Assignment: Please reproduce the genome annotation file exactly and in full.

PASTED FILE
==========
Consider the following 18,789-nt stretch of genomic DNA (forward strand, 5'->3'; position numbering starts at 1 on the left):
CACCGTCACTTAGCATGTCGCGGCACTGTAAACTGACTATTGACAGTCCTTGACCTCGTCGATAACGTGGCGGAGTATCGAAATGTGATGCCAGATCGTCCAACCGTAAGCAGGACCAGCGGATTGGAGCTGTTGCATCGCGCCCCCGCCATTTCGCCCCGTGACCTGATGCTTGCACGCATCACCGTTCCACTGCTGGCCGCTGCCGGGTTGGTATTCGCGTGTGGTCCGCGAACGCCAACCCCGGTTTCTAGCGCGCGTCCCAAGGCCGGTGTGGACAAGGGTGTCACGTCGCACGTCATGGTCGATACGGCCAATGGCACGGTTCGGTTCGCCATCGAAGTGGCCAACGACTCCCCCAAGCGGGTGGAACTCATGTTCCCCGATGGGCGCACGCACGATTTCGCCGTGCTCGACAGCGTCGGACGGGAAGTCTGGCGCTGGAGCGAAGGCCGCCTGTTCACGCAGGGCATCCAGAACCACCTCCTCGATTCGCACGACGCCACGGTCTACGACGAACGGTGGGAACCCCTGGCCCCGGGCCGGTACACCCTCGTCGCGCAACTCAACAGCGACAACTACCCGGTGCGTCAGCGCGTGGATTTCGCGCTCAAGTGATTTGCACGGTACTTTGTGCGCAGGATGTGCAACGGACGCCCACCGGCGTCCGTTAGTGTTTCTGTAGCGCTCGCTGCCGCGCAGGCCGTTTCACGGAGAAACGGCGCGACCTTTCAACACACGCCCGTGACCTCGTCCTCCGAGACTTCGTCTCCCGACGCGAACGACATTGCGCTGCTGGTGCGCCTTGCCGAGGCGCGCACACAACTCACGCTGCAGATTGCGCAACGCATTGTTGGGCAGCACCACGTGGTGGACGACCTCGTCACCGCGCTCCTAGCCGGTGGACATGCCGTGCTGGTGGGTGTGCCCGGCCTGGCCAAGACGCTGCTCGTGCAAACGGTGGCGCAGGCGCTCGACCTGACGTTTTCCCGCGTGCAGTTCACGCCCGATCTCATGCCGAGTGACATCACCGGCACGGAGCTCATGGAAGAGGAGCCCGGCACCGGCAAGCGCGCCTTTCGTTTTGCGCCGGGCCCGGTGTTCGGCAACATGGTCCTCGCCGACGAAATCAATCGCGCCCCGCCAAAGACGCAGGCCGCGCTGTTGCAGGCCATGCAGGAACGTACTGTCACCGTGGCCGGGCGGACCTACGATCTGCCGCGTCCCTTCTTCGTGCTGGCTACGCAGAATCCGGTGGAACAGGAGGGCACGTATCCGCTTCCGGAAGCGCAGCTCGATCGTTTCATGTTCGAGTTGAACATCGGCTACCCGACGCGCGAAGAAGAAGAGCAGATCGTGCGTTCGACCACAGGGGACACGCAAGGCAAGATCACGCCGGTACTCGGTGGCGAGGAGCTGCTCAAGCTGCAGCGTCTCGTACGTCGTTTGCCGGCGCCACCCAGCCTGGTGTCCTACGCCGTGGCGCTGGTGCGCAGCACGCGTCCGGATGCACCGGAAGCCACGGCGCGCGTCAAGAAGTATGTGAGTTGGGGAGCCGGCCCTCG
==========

Consider the following 18,789-nt stretch of genomic DNA (forward strand, 5'->3'; position numbering starts at 1 on the left):
CACCGTCACTTAGCATGTCGCGGCACTGTAAACTGACTATTGACAGTCCTTGACCTCGTCGATAACGTGGCGGAGTATCGAAATGTGATGCCAGATCGTCCAACCGTAAGCAGGACCAGCGGATTGGAGCTGTTGCATCGCGCCCCCGCCATTTCGCCCCGTGACCTGATGCTTGCACGCATCACCGTTCCACTGCTGGCCGCTGCCGGGTTGGTATTCGCGTGTGGTCCGCGAACGCCAACCCCGGTTTCTAGCGCGCGTCCCAAGGCCGGTGTGGACAAGGGTGTCACGTCGCACGTCATGGTCGATACGGCCAATGGCACGGTTCGGTTCGCCATCGAAGTGGCCAACGACTCCCCCAAGCGGGTGGAACTCATGTTCCCCGATGGGCGCACGCACGATTTCGCCGTGCTCGACAGCGTCGGACGGGAAGTCTGGCGCTGGAGCGAAGGCCGCCTGTTCACGCAGGGCATCCAGAACCACCTCCTCGATTCGCACGACGCCACGGTCTACGACGAACGGTGGGAACCCCTGGCCCCGGGCCGGTACACCCTCGTCGCGCAACTCAACAGCGACAACTACCCGGTGCGTCAGCGCGTGGATTTCGCGCTCAAGTGATTTGCACGGTACTTTGTGCGCAGGATGTGCAACGGACGCCCACCGGCGTCCGTTAGTGTTTCTGTAGCGCTCGCTGCCGCGCAGGCCGTTTCACGGAGAAACGGCGCGACCTTTCAACACACGCCCGTGACCTCGTCCTCCGAGACTTCGTCTCCCGACGCGAACGACATTGCGCTGCTGGTGCGCCTTGCCGAGGCGCGCACACAACTCACGCTGCAGATTGCGCAACGCATTGTTGGGCAGCACCACGTGGTGGACGACCTCGTCACCGCGCTCCTAGCCGGTGGACATGCCGTGCTGGTGGGTGTGCCCGGCCTGGCCAAGACGCTGCTCGTGCAAACGGTGGCGCAGGCGCTCGACCTGACGTTTTCCCGCGTGCAGTTCACGCCCGATCTCATGCCGAGTGACATCACCGGCACGGAGCTCATGGAAGAGGAGCCCGGCACCGGCAAGCGCGCCTTTCGTTTTGCGCCGGGCCCGGTGTTCGGCAACATGGTCCTCGCCGACGAAATCAATCGCGCCCCGCCAAAGACGCAGGCCGCGCTGTTGCAGGCCATGCAGGAACGTACTGTCACCGTGGCCGGGCGGACCTACGATCTGCCGCGTCCCTTCTTCGTGCTGGCTACGCAGAATCCGGTGGAACAGGAGGGCACGTATCCGCTTCCGGAAGCGCAGCTCGATCGTTTCATGTTCGAGTTGAACATCGGCTACCCGACGCGCGAAGAAGAAGAGCAGATCGTGCGTTCGACCACAGGGGACACGCAAGGCAAGATCACGCCGGTACTCGGTGGCGAGGAGCTGCTCAAGCTGCAGCGTCTCGTACGTCGTTTGCCGGCGCCACCCAGCCTGGTGTCCTACGCCGTGGCGCTGGTGCGCAGCACGCGTCCGGATGCACCGGAAGCCACGGCGCGCGTCAAGAAGTATGTGAGTTGGGGAGCCGGCCCTCG